During the past few weeks I have had the pleasure of seeing table tennis at either end of a multi-generational age range.

I spent a most enjoyable weekend in Huddersfield watching our top Cadets and Juniors, some not yet in their teens, competing with determination and skill for our National titles. They give us much hope for a bright future for the sport.

I also recently watched a BBC television documentary about the benefits of table tennis to an ageing population, and which featured some of our veteran World and European Champions aged in their 80s promoting their life-long enjoyment of the sport and their abilities on an international platform.

Interestingly, the programme also ran an experiment with first-time table tennis players and proved the remarkable benefits the sport can bring in terms of health and well-being to an ageing population.

A sport for all, for life

Three years ago, when we first began our journey with Table Tennis England, we set out to show that table tennis was ‘a sport for all, for life’. That is clearly and demonstratively true – and now it could also have considerable additional benefits.

In this climate of economic austerity, no area which relies onĀ  Government funding can afford to be complacent. We must accept the reality that there will be no unconditional support for sport National Governing Bodies (NGBs) in any sports.

The days of the Government – or indeed many corporate organisations – writing cheques to finance sport for sport’s sake have passed and are unlikely to return.

Table tennis is undoubtably in a stronger funding position now than it was three years ago, when our very core financial support was at risk. However, we still have to live with the economic realities that everyone must face.

Going forward, I believe we will have to re-evaluate how we are funded. We will need to be creative and innovative. I am sure that there will be central funding in some form, but it won’t just be sport for sport’s sake. We will need to demonstrate the greater value and return that public investment in our sport can bring in terms of health, well-being, and social values and benefits.

Table tennis is well placed to do this. We can bring our sport into the clubs, homes, schools, work places and universities throughout the country.

We can show that our sport can bring health benefits across the age ranges; that it can introduce young people – both boys and girls – to a fun, competitive, healthy sporting environment. It can be played for a lifetime and even in older age, can be enjoyed by many and brings recognisable and measurable health advantages.

It is both a team and individual sport and can engender values and discipline in young people which can last a lifetime.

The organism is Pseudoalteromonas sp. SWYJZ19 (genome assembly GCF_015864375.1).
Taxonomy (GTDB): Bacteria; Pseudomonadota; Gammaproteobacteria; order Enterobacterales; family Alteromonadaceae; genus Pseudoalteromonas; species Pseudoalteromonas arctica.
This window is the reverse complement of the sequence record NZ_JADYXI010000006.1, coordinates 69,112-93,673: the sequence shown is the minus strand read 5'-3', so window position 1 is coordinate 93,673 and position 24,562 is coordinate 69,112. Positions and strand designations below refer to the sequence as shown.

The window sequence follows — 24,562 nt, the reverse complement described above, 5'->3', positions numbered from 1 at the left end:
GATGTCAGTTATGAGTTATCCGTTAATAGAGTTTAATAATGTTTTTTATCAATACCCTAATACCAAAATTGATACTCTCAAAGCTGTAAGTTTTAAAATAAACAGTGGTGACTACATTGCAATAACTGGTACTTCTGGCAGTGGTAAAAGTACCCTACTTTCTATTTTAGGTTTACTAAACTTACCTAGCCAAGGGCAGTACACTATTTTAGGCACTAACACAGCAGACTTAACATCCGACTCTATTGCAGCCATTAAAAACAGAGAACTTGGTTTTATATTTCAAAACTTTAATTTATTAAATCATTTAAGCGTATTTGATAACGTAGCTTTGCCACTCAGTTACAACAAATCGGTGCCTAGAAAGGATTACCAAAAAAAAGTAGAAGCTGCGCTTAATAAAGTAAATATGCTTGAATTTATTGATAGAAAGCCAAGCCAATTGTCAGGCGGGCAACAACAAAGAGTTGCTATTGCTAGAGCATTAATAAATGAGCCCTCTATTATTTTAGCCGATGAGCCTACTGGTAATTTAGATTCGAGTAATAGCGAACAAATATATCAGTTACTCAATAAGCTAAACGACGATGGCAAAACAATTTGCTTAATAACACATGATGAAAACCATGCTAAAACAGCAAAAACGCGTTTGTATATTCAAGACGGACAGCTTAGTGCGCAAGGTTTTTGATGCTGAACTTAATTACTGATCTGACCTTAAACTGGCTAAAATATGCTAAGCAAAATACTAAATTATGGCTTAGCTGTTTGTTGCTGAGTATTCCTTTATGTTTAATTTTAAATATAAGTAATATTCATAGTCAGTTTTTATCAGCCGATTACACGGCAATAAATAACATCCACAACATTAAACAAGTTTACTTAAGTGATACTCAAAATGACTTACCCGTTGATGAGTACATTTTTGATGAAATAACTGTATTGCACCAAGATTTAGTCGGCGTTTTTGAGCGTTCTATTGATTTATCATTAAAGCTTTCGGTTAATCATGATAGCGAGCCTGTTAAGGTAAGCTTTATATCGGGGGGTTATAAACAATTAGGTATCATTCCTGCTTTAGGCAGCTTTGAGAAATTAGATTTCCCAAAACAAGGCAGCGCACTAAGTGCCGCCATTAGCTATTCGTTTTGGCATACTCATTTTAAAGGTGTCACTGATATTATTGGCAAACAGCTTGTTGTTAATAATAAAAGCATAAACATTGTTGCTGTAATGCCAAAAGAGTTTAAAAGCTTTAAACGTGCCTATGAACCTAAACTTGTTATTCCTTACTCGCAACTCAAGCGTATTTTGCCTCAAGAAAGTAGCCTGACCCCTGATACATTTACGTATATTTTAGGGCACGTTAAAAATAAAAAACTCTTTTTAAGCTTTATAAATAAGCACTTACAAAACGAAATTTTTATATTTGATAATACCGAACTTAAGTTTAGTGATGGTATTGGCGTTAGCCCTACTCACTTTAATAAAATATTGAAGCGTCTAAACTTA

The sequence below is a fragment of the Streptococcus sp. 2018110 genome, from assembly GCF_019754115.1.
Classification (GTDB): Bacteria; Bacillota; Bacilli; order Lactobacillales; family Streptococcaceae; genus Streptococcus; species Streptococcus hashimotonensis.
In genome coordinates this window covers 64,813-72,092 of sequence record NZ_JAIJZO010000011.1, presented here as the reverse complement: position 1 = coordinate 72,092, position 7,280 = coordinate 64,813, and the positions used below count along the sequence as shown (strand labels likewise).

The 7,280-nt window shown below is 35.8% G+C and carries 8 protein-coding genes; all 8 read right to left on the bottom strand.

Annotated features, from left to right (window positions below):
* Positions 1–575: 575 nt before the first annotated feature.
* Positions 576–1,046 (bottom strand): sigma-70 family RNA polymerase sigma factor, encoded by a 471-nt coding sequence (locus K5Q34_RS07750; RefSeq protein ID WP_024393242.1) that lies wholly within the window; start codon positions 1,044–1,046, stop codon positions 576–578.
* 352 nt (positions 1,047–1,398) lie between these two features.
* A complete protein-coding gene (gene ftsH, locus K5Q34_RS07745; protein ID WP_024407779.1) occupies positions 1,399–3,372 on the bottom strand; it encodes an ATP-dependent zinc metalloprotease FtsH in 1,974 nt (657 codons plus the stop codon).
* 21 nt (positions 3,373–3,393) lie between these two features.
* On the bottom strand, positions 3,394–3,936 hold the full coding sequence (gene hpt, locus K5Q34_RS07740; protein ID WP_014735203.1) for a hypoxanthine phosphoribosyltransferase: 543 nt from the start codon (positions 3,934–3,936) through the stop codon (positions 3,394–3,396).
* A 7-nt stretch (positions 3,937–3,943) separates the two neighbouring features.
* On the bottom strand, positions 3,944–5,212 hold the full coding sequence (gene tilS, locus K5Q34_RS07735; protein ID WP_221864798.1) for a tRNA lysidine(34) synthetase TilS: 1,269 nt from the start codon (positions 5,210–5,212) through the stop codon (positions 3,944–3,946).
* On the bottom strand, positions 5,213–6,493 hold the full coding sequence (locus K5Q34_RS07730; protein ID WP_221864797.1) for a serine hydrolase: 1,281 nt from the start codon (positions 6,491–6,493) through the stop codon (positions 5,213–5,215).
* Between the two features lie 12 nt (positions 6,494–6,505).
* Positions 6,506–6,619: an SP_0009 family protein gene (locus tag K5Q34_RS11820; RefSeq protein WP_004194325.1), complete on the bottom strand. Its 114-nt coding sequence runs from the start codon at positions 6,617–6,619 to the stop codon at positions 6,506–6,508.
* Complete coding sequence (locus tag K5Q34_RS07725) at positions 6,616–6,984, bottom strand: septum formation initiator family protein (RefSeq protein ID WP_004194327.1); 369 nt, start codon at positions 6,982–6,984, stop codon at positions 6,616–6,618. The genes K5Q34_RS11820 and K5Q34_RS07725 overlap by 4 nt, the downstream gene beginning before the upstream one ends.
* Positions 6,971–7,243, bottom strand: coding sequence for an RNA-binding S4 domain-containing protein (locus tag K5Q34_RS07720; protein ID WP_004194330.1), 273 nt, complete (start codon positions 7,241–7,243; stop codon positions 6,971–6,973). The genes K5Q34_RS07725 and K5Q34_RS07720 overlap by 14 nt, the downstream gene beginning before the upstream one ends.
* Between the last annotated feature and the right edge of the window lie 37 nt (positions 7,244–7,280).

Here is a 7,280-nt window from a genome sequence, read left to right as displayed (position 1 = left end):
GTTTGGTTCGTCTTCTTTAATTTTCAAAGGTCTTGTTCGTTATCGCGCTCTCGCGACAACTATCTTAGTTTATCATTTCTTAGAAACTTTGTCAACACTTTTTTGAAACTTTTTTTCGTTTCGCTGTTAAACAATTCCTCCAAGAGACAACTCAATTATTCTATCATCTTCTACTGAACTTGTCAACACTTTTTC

Future funding for sport will be about what can be given back to the community. Here, we are well placed through our accessibility, our appeal to all ages and levels, the social nature of our sport and the huge benefits we can offer.

However, we also need to take some responsibility for our own well-being as a sport and therefore our own funding. We can not rely on others to provide. We, as table tennis’ governing body, need to guide the direction of our sport into a marketable product which will attract partners and sponsors who want to be associated with table tennis, because of the benefits it will bring to them.

And for this we need to create a positive environment where table tennis can be played by all ages, in all environments and at all levels.


We recognise that our club players are the foundation of the sport and we need to work with them to capitalise on the opportunities we are creating for more people to participate in the sport. Our clubs and leagues are the bridge from social participation to competitive play; and from competitive play to elite, international performance.

We understand that every sport wants success – and we must support our champions of tomorrow as well as helping our elite athletes of today. As I write this, we are waiting to find out if our top international players will qualify for the Rio Olympics.

If they do, it will be a remarkable achievement. Not only because of their talent, dedication and commitment, but because we, as a sport, and they as individuals, will have achieved that without targeted funding. For table tennis, that ended in 2012 after the London Olympics when many sports, deemed to be without podium potential, lost their elite funding. In the interim, we have helped to support our athletes as much as we could within the resources available to us.

There is no one single solution. We need to position ourselves to take advantage of the climate we operate in – through our public sector partnerships, through new corporate sponsorships and deals and through innovative marketing of our sport and ourselves.

We need to grow the sport at a social level; we need to support and enhance the clubs and leagues structure to provide an environment for competitive play throughout the country; and we need to provide the right pathway for our international players – and the international athletes of the future – to reach their potential. And we have to achieve this within the realities of the current economic climate.

I truly believe that we can achieve this. That table tennis is well-placed to deliver a competitive and social sporting package for all ages and abilities; that we can offer wider benefits to the community; and that we can provide the right pathway for our talented young players to prepare to compete – again – with the best in the world.